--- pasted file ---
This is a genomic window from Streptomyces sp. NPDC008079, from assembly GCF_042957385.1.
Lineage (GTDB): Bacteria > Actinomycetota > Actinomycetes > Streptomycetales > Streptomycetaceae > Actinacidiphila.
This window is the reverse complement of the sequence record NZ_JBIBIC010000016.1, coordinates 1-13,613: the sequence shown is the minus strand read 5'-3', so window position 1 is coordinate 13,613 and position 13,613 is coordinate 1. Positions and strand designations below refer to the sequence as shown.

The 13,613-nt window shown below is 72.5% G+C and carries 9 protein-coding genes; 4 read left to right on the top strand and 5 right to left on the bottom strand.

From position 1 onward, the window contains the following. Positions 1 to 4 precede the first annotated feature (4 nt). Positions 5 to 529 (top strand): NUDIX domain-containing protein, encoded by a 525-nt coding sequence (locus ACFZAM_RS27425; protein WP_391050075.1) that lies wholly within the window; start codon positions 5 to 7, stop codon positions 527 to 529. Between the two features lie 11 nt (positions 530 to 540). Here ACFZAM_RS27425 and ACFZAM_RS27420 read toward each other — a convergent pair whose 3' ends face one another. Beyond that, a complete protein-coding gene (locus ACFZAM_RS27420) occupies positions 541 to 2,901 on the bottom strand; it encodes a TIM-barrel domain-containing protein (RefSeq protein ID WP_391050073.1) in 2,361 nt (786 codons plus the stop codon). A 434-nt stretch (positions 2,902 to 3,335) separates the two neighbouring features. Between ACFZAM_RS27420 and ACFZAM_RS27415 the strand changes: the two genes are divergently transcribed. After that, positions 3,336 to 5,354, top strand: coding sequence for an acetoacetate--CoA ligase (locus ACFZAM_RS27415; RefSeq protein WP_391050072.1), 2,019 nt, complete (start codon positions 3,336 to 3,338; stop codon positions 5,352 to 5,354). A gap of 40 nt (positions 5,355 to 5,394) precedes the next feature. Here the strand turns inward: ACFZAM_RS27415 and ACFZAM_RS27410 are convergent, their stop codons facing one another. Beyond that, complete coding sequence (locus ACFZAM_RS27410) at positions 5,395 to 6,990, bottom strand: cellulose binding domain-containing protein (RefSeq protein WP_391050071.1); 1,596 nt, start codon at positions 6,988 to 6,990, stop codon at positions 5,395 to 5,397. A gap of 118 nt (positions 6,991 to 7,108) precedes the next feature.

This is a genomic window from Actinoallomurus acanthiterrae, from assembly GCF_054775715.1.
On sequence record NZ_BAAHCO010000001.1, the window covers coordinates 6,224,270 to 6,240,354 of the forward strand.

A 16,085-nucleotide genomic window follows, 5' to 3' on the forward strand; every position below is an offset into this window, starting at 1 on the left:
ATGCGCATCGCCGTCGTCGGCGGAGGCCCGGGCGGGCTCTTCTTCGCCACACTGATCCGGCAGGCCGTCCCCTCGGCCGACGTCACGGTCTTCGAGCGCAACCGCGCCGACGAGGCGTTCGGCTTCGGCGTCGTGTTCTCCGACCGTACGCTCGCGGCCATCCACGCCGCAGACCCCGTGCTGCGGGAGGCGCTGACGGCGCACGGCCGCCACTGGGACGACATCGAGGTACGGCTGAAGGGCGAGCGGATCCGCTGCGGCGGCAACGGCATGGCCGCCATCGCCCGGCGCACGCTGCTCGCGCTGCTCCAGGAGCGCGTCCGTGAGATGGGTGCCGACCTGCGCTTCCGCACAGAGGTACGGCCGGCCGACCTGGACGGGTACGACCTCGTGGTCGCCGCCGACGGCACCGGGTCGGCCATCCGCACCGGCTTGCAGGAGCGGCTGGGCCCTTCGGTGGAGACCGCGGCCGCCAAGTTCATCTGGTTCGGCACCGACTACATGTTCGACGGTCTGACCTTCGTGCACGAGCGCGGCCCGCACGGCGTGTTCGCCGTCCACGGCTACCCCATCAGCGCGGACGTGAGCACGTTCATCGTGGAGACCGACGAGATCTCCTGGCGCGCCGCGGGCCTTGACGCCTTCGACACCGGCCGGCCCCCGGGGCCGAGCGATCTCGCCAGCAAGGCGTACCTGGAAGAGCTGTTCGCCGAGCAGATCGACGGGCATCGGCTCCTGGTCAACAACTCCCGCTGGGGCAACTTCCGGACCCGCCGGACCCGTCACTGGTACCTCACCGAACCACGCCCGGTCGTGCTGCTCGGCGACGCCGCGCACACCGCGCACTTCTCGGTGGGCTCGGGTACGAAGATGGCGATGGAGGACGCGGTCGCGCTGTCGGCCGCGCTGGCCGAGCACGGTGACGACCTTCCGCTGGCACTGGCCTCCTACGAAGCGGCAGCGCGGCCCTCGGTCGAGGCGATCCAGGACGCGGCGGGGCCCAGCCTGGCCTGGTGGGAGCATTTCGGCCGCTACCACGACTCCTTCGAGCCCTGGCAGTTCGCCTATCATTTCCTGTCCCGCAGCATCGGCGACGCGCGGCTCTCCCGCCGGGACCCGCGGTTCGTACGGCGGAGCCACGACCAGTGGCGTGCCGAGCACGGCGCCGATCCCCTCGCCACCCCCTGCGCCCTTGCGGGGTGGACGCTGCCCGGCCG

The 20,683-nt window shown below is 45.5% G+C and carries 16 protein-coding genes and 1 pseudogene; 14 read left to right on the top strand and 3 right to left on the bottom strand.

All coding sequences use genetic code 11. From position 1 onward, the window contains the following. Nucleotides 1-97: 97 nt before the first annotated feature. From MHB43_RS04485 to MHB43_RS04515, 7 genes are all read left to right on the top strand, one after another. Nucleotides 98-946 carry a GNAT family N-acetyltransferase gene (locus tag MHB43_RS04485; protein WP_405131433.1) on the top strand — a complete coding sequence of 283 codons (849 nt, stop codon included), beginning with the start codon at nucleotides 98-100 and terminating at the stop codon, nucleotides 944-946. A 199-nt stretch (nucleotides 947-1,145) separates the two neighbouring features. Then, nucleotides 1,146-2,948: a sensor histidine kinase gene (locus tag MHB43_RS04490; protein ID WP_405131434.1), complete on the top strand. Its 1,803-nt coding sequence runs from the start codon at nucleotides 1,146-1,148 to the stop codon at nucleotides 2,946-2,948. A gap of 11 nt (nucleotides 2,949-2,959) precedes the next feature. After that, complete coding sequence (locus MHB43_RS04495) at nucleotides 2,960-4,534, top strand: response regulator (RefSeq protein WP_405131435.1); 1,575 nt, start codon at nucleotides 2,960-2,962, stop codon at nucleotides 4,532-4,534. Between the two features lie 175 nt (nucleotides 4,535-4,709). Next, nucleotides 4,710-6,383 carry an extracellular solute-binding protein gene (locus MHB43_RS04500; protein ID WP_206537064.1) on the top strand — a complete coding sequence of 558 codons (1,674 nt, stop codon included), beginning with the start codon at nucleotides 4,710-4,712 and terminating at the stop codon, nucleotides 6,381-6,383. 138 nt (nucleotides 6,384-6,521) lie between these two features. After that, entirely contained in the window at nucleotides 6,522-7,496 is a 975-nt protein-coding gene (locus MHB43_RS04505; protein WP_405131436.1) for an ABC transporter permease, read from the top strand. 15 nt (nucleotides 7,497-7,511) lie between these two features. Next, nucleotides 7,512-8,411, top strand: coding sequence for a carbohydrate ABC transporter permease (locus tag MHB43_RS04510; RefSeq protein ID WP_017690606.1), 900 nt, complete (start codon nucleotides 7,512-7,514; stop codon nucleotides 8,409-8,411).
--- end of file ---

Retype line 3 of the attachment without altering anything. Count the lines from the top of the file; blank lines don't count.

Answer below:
This window is the reverse complement of the sequence record NZ_JBIBIC010000016.1, coordinates 1-13,613: the sequence shown is the minus strand read 5'-3', so window position 1 is coordinate 13,613 and position 13,613 is coordinate 1. Positions and strand designations below refer to the sequence as shown.